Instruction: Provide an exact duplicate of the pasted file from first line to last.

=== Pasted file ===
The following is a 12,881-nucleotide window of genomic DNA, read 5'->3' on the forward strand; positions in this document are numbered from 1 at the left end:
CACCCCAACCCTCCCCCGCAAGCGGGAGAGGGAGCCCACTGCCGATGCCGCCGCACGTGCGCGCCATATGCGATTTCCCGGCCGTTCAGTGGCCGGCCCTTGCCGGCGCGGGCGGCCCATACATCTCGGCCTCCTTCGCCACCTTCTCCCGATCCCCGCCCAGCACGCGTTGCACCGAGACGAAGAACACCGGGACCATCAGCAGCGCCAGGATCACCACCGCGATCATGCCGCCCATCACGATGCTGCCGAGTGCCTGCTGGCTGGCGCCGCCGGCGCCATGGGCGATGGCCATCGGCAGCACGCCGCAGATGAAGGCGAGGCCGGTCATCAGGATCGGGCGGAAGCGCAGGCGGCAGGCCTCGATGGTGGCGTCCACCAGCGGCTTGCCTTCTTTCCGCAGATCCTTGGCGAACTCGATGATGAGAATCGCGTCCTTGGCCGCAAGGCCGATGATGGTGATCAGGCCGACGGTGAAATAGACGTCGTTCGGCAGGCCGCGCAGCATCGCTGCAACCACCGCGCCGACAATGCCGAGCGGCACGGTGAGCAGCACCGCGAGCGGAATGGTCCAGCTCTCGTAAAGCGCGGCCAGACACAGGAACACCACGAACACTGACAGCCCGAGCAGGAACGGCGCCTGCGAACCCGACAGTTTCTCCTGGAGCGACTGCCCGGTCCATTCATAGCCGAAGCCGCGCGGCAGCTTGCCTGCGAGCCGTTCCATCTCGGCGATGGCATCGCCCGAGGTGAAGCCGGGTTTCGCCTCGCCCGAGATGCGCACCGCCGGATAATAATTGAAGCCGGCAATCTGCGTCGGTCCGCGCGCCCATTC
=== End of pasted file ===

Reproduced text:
The following is a 12,881-nucleotide window of genomic DNA, read 5'->3' on the forward strand; positions in this document are numbered from 1 at the left end:
CACCCCAACCCTCCCCCGCAAGCGGGAGAGGGAGCCCACTGCCGATGCCGCCGCACGTGCGCGCCATATGCGATTTCCCGGCCGTTCAGTGGCCGGCCCTTGCCGGCGCGGGCGGCCCATACATCTCGGCCTCCTTCGCCACCTTCTCCCGATCCCCGCCCAGCACGCGTTGCACCGAGACGAAGAACACCGGGACCATCAGCAGCGCCAGGATCACCACCGCGATCATGCCGCCCATCACGATGCTGCCGAGTGCCTGCTGGCTGGCGCCGCCGGCGCCATGGGCGATGGCCATCGGCAGCACGCCGCAGATGAAGGCGAGGCCGGTCATCAGGATCGGGCGGAAGCGCAGGCGGCAGGCCTCGATGGTGGCGTCCACCAGCGGCTTGCCTTCTTTCCGCAGATCCTTGGCGAACTCGATGATGAGAATCGCGTCCTTGGCCGCAAGGCCGATGATGGTGATCAGGCCGACGGTGAAATAGACGTCGTTCGGCAGGCCGCGCAGCATCGCTGCAACCACCGCGCCGACAATGCCGAGCGGCACGGTGAGCAGCACCGCGAGCGGAATGGTCCAGCTCTCGTAAAGCGCGGCCAGACACAGGAACACCACGAACACTGACAGCCCGAGCAGGAACGGCGCCTGCGAACCCGACAGTTTCTCCTGGAGCGACTGCCCGGTCCATTCATAGCCGAAGCCGCGCGGCAGCTTGCCTGCGAGCCGTTCCATCTCGGCGATGGCATCGCCCGAGGTGAAGCCGGGTTTCGCCTCGCCCGAGATGCGCACCGCCGGATAATAATTGAAGCCGGCAATCTGCGTCGGTCCGCGCGCCCATTC